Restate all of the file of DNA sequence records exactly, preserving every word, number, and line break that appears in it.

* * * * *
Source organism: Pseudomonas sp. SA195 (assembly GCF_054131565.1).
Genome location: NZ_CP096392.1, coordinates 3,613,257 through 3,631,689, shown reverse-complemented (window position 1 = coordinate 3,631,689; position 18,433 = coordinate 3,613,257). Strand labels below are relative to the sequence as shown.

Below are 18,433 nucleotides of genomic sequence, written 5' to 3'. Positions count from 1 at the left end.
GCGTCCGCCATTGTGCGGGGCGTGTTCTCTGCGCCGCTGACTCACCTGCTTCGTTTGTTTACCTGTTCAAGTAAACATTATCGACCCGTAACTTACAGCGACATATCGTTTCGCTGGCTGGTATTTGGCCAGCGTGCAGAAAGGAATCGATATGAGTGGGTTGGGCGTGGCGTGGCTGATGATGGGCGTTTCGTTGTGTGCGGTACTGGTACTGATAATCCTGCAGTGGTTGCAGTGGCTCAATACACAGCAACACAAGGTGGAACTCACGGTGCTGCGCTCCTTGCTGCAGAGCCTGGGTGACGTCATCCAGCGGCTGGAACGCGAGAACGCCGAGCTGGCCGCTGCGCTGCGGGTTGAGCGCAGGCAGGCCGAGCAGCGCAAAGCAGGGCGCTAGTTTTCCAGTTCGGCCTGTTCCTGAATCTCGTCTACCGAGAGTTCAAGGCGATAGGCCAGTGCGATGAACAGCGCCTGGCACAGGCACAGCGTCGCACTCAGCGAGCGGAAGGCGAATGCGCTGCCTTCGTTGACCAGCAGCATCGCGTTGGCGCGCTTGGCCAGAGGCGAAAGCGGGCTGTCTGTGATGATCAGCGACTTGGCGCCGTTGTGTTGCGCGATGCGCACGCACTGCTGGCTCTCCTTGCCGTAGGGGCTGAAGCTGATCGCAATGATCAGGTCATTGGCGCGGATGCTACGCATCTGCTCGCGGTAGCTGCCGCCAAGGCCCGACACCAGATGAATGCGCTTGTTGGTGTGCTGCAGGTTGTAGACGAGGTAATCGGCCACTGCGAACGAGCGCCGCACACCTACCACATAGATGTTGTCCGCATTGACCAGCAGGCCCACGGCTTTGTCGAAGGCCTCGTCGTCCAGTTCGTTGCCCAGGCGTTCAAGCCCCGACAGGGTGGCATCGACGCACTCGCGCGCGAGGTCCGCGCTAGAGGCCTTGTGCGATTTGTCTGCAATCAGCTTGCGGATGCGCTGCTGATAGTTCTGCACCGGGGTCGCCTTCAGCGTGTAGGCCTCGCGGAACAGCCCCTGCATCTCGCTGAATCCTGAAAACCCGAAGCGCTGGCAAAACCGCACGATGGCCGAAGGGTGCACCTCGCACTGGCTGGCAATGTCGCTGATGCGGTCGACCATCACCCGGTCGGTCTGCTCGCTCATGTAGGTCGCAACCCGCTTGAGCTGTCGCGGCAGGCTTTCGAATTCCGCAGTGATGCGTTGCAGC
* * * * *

Source organism: Pseudomonas sp. SA195 (assembly GCF_054131565.1).
Genome location: NZ_CP096392.1, coordinates 3,613,257 through 3,631,689, shown reverse-complemented (window position 1 = coordinate 3,631,689; position 18,433 = coordinate 3,613,257). Strand labels below are relative to the sequence as shown.

Below are 18,433 nucleotides of genomic sequence, written 5' to 3'. Positions count from 1 at the left end.
GCGTCCGCCATTGTGCGGGGCGTGTTCTCTGCGCCGCTGACTCACCTGCTTCGTTTGTTTACCTGTTCAAGTAAACATTATCGACCCGTAACTTACAGCGACATATCGTTTCGCTGGCTGGTATTTGGCCAGCGTGCAGAAAGGAATCGATATGAGTGGGTTGGGCGTGGCGTGGCTGATGATGGGCGTTTCGTTGTGTGCGGTACTGGTACTGATAATCCTGCAGTGGTTGCAGTGGCTCAATACACAGCAACACAAGGTGGAACTCACGGTGCTGCGCTCCTTGCTGCAGAGCCTGGGTGACGTCATCCAGCGGCTGGAACGCGAGAACGCCGAGCTGGCCGCTGCGCTGCGGGTTGAGCGCAGGCAGGCCGAGCAGCGCAAAGCAGGGCGCTAGTTTTCCAGTTCGGCCTGTTCCTGAATCTCGTCTACCGAGAGTTCAAGGCGATAGGCCAGTGCGATGAACAGCGCCTGGCACAGGCACAGCGTCGCACTCAGCGAGCGGAAGGCGAATGCGCTGCCTTCGTTGACCAGCAGCATCGCGTTGGCGCGCTTGGCCAGAGGCGAAAGCGGGCTGTCTGTGATGATCAGCGACTTGGCGCCGTTGTGTTGCGCGATGCGCACGCACTGCTGGCTCTCCTTGCCGTAGGGGCTGAAGCTGATCGCAATGATCAGGTCATTGGCGCGGATGCTACGCATCTGCTCGCGGTAGCTGCCGCCAAGGCCCGACACCAGATGAATGCGCTTGTTGGTGTGCTGCAGGTTGTAGACGAGGTAATCGGCCACTGCGAACGAGCGCCGCACACCTACCACATAGATGTTGTCCGCATTGACCAGCAGGCCCACGGCTTTGTCGAAGGCCTCGTCGTCCAGTTCGTTGCCCAGGCGTTCAAGCCCCGACAGGGTGGCATCGACGCACTCGCGCGCGAGGTCCGCGCTAGAGGCCTTGTGCGATTTGTCTGCAATCAGCTTGCGGATGCGCTGCTGATAGTTCTGCACCGGGGTCGCCTTCAGCGTGTAGGCCTCGCGGAACAGCCCCTGCATCTCGCTGAATCCTGAAAACCCGAAGCGCTGGCAAAACCGCACGATGGCCGAAGGGTGCACCTCGCACTGGCTGGCAATGTCGCTGATGCGGTCGACCATCACCCGGTCGGTCTGCTCGCTCATGTAGGTCGCAACCCGCTTGAGCTGTCGCGGCAGGCTTTCGAATTCCGCAGTGATGCGTTGCAGC